Some credit cards charge annual fees in exchange for the rewards and benefits. Annual fees can range from $39 to over $500, but there are plenty of good credit cards with no annual fee.
Balance transfer fee
A balance transfer fee is a fee charged for transferring debt from one account to another. It’s usually around 3% of the total amount you transfer, but may be as high as 5%. There’s usually a $5 or $10 minimum for balance transfer fees.
Foreign transaction fee
A foreign transaction fee is charged by a credit card issuer for transactions made or processed outside of the US. Fees may vary from card to card, but usually are around 3% of the purchase. Travel credit cards don’t typically charge foreign transaction fees.
Cash advance fee
Credit card companies charge a fee for cash advances, the money you take out at an ATM. The fee is typically a percentage of the transaction, with a minimum fee of $10. In addition, interest will accrue on the cash advance immediately, which is likely to be much higher than the APR for credit card purchases you make.
Returned payment fee
A returned payment fee is a fee charged by a bank when an electronic bill payment or electronic transfer transaction is rejected due to an insufficient balance in an account, such as when a check bounces. These fees may be around $30 and are charged by the bank when it rejects certain transactions.
An over-limit fee may occur when you charge more than your credit limit to your credit card. Credit card issuers give account holders the option to opt-in to over-limit fees -- otherwise those charges will be declined. Without your consent, they cannot charge over-limit fees. The CARD Act of 2009 also forbids issuers from charging a fee higher than the amount you are over the limit.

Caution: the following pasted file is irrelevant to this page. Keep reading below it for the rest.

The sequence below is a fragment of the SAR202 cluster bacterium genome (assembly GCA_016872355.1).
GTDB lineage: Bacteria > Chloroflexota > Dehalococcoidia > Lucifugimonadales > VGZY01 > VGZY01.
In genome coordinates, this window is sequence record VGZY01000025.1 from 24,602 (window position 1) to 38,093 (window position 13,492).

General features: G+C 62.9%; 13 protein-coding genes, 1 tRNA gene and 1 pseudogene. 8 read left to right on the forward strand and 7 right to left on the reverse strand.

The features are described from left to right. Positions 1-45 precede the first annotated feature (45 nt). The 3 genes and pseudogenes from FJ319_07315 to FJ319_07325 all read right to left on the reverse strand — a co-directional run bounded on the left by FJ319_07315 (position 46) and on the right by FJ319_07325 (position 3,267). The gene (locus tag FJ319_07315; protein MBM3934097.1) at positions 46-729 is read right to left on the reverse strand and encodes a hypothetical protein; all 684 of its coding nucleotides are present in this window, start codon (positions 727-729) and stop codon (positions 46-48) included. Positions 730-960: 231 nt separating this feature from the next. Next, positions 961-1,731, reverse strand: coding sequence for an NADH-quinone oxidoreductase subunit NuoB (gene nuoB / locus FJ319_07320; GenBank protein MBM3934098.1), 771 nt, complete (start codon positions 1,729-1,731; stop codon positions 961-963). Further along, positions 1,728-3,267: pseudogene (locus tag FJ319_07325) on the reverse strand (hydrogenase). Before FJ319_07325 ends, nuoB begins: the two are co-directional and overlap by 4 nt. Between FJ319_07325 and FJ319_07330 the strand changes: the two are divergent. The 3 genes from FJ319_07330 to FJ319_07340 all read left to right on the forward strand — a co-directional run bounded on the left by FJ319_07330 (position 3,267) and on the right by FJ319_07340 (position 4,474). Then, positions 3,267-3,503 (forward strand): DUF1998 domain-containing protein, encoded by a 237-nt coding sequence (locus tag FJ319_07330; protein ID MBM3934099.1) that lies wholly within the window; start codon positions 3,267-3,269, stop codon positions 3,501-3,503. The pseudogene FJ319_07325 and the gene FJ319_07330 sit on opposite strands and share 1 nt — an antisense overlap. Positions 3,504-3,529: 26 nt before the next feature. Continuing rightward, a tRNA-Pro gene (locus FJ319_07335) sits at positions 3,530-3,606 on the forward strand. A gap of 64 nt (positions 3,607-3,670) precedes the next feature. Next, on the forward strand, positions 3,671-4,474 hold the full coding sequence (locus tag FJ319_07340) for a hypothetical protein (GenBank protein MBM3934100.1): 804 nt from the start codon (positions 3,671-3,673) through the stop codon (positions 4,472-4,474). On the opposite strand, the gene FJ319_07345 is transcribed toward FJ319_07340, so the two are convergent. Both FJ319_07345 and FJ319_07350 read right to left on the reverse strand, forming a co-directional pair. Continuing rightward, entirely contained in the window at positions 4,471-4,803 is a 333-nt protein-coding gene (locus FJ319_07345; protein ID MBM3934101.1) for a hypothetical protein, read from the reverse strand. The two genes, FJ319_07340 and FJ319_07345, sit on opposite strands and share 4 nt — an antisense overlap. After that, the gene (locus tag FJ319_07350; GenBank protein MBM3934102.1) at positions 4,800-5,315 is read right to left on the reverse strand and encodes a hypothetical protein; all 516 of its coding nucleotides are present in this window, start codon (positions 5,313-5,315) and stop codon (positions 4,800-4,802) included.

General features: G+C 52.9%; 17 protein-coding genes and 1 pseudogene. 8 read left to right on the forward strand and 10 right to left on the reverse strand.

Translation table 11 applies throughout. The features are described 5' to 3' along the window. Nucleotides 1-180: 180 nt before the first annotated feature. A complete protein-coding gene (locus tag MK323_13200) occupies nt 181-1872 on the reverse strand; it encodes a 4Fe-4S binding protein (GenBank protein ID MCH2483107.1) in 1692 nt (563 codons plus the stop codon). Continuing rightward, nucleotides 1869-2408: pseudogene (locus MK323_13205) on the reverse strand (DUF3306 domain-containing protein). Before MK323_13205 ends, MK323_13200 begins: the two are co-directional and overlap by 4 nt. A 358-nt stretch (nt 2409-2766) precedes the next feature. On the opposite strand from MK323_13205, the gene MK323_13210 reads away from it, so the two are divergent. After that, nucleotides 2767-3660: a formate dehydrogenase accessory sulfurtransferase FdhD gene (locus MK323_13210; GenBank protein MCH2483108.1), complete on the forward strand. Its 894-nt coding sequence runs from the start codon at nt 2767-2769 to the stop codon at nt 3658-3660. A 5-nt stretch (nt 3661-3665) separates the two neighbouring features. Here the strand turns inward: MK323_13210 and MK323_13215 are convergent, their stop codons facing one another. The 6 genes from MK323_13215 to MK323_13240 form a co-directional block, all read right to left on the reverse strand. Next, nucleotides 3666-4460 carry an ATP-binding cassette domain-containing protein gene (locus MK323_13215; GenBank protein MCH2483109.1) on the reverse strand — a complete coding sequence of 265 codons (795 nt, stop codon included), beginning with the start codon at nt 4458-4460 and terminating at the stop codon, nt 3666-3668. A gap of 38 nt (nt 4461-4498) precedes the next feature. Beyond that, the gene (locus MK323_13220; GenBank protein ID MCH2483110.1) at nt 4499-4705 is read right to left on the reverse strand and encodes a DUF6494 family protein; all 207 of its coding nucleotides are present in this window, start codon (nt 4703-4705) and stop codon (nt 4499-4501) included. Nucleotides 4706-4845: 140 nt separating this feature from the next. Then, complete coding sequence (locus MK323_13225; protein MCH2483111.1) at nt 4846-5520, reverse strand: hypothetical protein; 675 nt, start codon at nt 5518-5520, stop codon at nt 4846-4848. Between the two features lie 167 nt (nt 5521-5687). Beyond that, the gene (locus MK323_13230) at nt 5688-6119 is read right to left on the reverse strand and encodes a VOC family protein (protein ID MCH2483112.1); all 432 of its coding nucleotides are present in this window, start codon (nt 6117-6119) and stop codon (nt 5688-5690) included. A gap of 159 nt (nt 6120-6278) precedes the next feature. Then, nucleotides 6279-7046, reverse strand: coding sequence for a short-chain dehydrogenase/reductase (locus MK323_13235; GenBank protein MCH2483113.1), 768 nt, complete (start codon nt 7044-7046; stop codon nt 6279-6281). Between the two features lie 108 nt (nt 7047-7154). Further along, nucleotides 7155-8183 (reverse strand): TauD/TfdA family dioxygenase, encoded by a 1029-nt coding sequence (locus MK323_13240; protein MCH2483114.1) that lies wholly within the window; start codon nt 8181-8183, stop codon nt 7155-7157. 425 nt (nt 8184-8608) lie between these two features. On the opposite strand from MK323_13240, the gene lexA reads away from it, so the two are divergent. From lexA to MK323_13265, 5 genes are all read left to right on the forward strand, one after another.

Credit card checkout fees may be charged at the register whether in-store or online. These fees are charged by the merchant rather than the credit card issuer. They may be a percentage of the total purchase price or a flat-rate charge. They may also be called surcharges.
The bottom line
If you make your payments on time and in full and pick the right credit cards for your wallet, you can potentially avoid all of the common credit card fees and penalties. To find the best credit card, check out our picks for the best cash-back credit cards, best rewards credit cards and best balance transfer credit cards.
The editorial content on this page is based solely on objective, independent assessments by our writers and is not influenced by advertising or partnerships. It has not been provided or commissioned by any third party. However, we may receive compensation when you click on links to products or services offered by our partners.
Correction, 7:30 a.m. PT Jan. 25: An earlier version of this article incorrectly stated that credit card late fees can be up to $28. The article has been updated to clarify that a credit card issuer can charge a customer up to $30 for their first late payment and up to $41 for subsequent late payments. The earlier version also suggested that foreign transaction fees are charged for transactions made abroad. The article has been corrected to clarify that foreign transaction fees can be made for transactions made or processed outside of the US.